Have you ever read a book that scares you and inspires you at the same time? I’m in the middle of one right now, Growing Up Social: Raising Relational Kids in a Screen-Driven World by Gary Chapman and Arlene Pellicane. My eyes have been opened and my heart encouraged all at once.
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- The average American child and teenager spends fifty-three hours a week with media and technology.
- A study from 2007 reported that 90% of parents allow their children younger than two years to watch some form of electronic media (even though the American Academy of Pediatrics recommends that parents avoid screen time for kids under the age of two).
- By the age of seven, a child born today will have spent one full year of twenty-four-hour days watching screen media.
- High school girls average 4,300 texts a month, while boys average 2,600 texts a month.
- The American Academy of Pediatrics recommends that kids get no more than two hours a day of screen time (including the hour they use the iPad or computer at school).
- The Avengers was the highest-grossing movie of 2012 and had a kill count of 964. It was rated PG-13 with toys that were marketed to kids.
We’ve been pretty adamant about screen time limits with Emma. She knows that if she watches a movie, she’s not going to be hopping on the computer to play games later in the day. (Our exception is when she’s sick. Then it’s fair game to lay on the couch and veg with movies! 😉 ) She knows that we have to preview movies before she watches them and approve websites she visits. We also have an Internet content filter installed, supporting our attempts to shield her innocence as long as possible.
There are people who would argue that we’re shielding her from the real world. Yes, the real world does involve phones, computers, iPads, and more. Yes, I want her to be able to navigate those devices. However, the real world involves interacting with people, a skill that many screen-saturated kids are sorely lacking. (I’m sure you’ve had a kid totally ignore you or offer only a grunt in response to your greeting at least once.) The authors of Growing Up Social share practical information about the five A+ skills our kids need to develop (sans screens) — affection, appreciation, anger management, apology, and attention. They also share how screen time affects things like shyness, the brain, kids’ sense of security, parental authority, and more.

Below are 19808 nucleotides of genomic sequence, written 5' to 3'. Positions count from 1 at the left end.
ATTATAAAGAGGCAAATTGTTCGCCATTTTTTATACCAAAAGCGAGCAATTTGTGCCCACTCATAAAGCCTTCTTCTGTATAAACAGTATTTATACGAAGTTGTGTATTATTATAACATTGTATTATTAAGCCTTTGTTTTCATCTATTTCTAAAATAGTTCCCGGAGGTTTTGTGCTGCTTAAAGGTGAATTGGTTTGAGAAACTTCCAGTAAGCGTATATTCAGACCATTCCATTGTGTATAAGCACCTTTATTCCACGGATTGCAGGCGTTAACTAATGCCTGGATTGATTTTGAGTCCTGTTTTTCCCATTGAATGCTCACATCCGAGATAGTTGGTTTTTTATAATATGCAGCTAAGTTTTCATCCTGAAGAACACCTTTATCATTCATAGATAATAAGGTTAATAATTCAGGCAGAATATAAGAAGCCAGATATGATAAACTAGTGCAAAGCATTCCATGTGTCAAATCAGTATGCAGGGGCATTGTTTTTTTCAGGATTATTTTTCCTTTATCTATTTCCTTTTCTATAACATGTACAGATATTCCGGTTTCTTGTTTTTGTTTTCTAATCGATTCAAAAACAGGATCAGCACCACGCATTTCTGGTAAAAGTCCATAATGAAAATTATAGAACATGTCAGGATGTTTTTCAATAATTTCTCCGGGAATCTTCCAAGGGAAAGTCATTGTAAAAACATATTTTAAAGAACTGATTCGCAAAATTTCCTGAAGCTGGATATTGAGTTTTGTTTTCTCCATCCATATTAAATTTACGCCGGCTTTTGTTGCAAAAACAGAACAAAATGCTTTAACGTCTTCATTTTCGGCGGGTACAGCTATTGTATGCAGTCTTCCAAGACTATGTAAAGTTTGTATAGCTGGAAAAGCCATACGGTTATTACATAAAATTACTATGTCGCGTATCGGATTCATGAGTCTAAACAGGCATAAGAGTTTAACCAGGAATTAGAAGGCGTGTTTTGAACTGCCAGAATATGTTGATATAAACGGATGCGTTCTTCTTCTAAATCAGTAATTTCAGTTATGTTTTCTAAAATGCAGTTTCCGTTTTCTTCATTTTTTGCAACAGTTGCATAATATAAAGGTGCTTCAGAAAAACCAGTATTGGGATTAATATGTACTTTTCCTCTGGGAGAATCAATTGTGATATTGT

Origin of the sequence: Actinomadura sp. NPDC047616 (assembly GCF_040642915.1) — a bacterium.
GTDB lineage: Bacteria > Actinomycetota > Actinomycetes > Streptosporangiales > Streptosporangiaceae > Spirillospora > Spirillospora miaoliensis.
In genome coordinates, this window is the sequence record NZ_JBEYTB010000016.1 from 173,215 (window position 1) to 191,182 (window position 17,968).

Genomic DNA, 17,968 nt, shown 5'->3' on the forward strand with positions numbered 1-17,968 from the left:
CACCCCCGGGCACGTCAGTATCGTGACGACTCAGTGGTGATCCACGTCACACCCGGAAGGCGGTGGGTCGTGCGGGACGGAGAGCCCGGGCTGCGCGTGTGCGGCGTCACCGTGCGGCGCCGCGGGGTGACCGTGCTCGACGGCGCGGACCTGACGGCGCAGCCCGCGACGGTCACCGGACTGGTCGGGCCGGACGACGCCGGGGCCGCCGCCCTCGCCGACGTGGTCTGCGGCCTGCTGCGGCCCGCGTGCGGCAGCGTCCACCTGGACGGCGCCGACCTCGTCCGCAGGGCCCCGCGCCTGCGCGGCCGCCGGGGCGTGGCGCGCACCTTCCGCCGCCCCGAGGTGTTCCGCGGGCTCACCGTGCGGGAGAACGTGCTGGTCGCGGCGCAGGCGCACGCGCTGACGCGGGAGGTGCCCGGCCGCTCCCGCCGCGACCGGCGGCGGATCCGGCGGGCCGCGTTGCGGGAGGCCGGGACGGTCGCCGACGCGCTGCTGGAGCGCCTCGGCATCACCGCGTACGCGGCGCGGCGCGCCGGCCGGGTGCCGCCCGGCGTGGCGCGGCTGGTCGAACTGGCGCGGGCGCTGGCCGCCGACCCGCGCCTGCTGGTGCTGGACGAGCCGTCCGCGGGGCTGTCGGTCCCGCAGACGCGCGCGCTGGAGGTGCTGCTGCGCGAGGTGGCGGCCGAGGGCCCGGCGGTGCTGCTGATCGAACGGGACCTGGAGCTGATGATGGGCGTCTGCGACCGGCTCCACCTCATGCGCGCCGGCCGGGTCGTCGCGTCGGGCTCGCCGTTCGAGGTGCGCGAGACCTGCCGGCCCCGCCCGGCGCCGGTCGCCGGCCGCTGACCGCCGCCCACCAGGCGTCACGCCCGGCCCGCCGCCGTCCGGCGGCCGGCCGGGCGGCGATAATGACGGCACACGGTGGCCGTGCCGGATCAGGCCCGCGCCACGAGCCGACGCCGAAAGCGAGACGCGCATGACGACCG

While it would be easy to come down hard on kids who’ve been consuming the wrong kinds of media or living with their eyes glued to their phones, Gary and Arlene give parents a different plan of action. They encourage parents to ask for forgiveness, owning up to their responsibility of helping their kids make good decisions. What a great way to open healthy communication between kids and parents.
With all of the eye-opening information packed into Growing Up Social, I think everyone should read it. Not just parents… everyone. We all deal with kids who deal with screens, and we desperately need to understand what’s going on. We need to figure out how to live in a way that encourages screen time to be part of life but not most of life.
If you’re interested in learning more about kids and how they interact with our screen-driven world, you can visit the Growing Up Social website. You’ll find information about the book and its authors but also some downloads to help you determine whether or not you kids spend too much time with screens, encourage interaction around the dinner table, drill for social skills, and more. Check it out.
One Simple Pen reader will win a copy of Growing Up Social. To enter, simply leave a comment on this post. You’re welcome to tell us which fact most surprised you or share a screen time story of your own… but neither of those is required.
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Entries will remain open until Friday, November 21, 2014 at 9 p.m. EST. One winner will be randomly chosen. The winner will be emailed and will have 48 hours to respond. If there is no response, a new winner will be chosen. U.S. addresses only please. Only one entrant per mailing address, per giveaway. If you have won the same prize on another blog, you are not eligible to win it again. Winner is subject to eligibility verification.
Disclosure: I received a copy of this book in exchange for hosting this giveaway. All opinions are – as always – honest and my own.